Chris Katulka: All right, so Steve, last week we looked at the Scriptures, we talked about the Word of God, we talked about interpreting the Scriptures, and I actually think this is going to play a major role in how we deal with the questions surrounding Israel and the church and foundational to this conversation that we're going to have about the promise that God made to Abraham way back in Genesis 12. So given how we interpret the Bible literally, can you explain what the promise that God made to Abraham is and why it affects our understanding of Israel from the Bible, the Israel of today, and even the Israel of the future?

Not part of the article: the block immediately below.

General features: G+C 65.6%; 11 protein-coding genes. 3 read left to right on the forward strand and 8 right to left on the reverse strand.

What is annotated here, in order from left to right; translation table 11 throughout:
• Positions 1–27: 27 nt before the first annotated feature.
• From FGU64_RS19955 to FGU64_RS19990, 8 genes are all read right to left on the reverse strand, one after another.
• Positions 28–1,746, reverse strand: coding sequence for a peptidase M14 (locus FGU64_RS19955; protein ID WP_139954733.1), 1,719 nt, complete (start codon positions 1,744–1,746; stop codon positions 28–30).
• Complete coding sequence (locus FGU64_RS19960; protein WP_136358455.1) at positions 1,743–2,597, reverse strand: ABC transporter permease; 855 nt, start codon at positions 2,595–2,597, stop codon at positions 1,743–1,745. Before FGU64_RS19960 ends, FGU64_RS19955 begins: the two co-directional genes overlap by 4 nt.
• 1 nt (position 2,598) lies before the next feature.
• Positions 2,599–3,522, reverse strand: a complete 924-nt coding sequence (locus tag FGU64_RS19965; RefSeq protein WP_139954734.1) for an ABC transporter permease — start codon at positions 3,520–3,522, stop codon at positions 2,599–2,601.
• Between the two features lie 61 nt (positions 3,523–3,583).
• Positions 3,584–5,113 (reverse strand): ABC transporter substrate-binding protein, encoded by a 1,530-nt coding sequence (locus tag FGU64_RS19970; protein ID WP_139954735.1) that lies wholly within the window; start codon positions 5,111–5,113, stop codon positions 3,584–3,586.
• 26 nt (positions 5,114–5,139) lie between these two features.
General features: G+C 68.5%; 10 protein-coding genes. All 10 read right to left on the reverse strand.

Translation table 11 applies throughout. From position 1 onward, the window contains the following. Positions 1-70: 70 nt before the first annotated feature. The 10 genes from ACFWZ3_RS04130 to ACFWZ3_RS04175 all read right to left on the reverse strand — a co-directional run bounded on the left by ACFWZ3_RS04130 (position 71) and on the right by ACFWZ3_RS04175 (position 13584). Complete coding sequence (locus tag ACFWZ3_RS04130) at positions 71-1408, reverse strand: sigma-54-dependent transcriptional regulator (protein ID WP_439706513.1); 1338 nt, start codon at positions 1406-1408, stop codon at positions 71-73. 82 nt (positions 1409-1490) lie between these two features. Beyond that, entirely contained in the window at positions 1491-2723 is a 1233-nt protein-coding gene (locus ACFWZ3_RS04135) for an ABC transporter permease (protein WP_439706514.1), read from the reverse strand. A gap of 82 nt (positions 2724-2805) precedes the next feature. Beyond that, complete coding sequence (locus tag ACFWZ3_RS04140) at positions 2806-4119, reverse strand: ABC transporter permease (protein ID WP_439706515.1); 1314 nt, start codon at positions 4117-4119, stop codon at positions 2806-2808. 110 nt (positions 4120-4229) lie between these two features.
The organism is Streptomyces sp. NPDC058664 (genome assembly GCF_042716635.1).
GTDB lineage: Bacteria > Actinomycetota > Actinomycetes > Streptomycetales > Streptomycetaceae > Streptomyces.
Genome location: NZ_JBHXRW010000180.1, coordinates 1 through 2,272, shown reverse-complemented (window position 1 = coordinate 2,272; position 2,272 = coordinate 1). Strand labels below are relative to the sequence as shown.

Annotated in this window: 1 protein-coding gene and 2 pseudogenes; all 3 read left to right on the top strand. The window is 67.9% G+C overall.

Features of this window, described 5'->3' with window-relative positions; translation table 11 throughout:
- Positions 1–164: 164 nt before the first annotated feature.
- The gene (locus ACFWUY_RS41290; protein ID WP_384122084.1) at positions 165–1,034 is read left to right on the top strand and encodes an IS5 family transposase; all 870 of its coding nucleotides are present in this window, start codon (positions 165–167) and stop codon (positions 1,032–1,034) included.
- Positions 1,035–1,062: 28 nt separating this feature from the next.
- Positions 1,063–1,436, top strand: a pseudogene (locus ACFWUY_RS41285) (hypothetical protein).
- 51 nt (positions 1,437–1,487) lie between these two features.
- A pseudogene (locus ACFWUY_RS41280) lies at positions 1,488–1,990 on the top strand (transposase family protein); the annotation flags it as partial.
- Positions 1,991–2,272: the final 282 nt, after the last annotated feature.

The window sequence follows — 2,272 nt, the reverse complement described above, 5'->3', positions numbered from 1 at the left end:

Steve Herzig: Chris, that's a great question. You start, you're mentioning Abraham, and Abraham in Genesis 12 was called by God to leave his family and go to a land that God would show him. And as a result of that ask on God's part, Abraham, it says in Genesis 12, Abraham departed. He left. He did what God asked. As a result of that, the promises that God gave are going to be given unconditionally. That is, once Abraham agreed, that part, he asked, God made the ask. Abraham responded, and as a result of that, as you begin to read after Genesis 12 when that promise, and by the way that promise gives a land, we talked about that last week.